Types of Conventional Loans to Fund Your Dream Home


A conventional loan, which is most popular among homebuyers for home financing, comes in more than one flavor.

Conventional loan types enjoy a reputation of being a safe option for mortgages.

Since a conventional loan is not made by, backed by, secured by, or insured by the government, the private lender will determine the criteria by which a borrower can be approved. Private lenders include banks, credit unions, and mortgage companies.

Read on to learn about conventional loan types, how they work, and what their differences might mean for you as you compare lenders and mortgage options.

Conventional Mortgages from Mortgage Lenders

Although conventional home loans don’t have many of the perks that government-insured loans (FHA loans, VA loans, and USDA loans) provide, it can offer the best interest rate and the lowest fees if you meet certain criteria like a high credit score (more than 700) and you can give a 20% down payment.

To help you decide whether conventional loans are a better fit for you and your financial situation, let’s study the conventional loan types which reflect different criteria and requirements as well.a woman with calculator

Details on the Common Conventional Loan Types

In today’s mortgage market, conventional mortgages account for more than half of all mortgage loans made according to Mortgage Reports.

This makes conventional loans the most prevalent type of loan provided by mortgage lenders in different types:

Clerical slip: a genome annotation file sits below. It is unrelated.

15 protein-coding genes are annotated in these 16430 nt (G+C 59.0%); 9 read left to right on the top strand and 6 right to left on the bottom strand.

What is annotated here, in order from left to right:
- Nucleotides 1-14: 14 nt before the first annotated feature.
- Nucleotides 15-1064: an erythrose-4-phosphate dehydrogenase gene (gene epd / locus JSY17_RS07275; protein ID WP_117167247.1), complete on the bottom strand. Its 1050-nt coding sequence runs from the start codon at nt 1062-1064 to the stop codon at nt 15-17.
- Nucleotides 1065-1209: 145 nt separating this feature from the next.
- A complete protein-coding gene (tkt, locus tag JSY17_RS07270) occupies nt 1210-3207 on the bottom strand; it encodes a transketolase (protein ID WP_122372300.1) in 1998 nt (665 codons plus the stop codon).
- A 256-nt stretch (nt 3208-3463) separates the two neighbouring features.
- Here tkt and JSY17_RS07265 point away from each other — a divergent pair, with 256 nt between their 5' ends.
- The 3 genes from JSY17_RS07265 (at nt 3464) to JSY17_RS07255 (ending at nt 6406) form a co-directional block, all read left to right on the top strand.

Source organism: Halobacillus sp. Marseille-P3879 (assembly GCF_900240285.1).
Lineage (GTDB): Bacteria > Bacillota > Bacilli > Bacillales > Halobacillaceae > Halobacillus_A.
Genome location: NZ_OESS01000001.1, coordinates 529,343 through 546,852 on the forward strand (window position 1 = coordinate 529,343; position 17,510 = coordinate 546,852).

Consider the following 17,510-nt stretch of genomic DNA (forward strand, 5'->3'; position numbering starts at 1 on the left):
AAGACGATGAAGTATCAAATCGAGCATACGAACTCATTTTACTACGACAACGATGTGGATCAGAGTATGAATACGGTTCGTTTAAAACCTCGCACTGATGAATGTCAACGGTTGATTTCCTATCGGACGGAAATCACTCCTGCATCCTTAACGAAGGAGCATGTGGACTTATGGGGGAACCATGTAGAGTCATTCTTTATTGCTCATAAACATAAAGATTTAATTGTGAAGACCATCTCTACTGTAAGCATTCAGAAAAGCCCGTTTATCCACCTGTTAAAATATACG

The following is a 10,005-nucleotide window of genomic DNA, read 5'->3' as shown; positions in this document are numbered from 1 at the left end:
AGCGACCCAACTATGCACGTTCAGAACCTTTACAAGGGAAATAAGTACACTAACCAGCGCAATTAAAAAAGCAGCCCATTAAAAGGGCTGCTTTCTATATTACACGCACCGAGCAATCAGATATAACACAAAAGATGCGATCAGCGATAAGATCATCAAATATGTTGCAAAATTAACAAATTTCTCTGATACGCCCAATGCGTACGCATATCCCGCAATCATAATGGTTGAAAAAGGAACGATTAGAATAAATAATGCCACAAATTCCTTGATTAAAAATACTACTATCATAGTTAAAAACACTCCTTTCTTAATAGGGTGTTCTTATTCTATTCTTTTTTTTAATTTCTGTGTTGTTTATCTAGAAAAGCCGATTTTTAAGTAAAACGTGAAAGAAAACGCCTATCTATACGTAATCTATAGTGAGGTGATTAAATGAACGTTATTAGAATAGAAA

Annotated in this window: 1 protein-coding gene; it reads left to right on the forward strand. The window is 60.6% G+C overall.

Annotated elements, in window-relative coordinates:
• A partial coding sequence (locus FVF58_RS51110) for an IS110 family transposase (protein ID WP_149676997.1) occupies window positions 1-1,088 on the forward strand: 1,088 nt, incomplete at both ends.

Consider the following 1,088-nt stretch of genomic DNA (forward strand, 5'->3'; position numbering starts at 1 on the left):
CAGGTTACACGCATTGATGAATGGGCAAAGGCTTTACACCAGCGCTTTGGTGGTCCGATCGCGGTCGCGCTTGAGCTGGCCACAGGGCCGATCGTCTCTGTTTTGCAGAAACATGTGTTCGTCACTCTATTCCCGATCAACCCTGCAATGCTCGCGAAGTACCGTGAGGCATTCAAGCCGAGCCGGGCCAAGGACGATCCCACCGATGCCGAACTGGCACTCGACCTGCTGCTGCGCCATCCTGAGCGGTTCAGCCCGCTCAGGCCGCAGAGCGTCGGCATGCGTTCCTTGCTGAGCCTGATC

1. Conforming conventional loans These loans have maximum amounts that are set by the government or by Fannie Mae or Freddie Mac, companies that provide backing and additional standards for conforming conventional loans. They are available in two forms:
    • Conventional Conforming Loan This is the most common type of loan with the following general features:
      • Average loan limit in most counties: $484, 350
      • Borrowers from high-cost counties can loan as much as $726, 525
      • Mortgage insurance: required if your down payment is less than 20%
    • Jumbo Conforming Loan
  2. Non-Conforming Mortgage lenders determine the eligibility, pricing, and features of these loans that exceed FHFA (Federal Housing Finance Agency) loan limits or use underwriting standards that are different from those set by Fannie Mae and Freddie Mac. Non-conforming loans are offered by mortgage lenders in several forms like:
    • Jumbo Non-conforming Loan
      • Loan limit: up to $1 – $2 Million
      • Criteria vary by lender but will usually include good credit score and a high down payment
    • Other Non-conforming Loans These are loans that do not fall into another category and are intended for borrowers with poor credit. These loans have high rates and may contain risky features like:
      • Minimal documentation of your income
      • Loans that allow you to pay only the interest or allow your loan balance to increase
      Some mortgage lenders may also offer niche programs with unusual criteria including:
      • Properties with non-standard features like an area having more than 10 acres of land, properties with agricultural income, or properties that are difficult to appraise)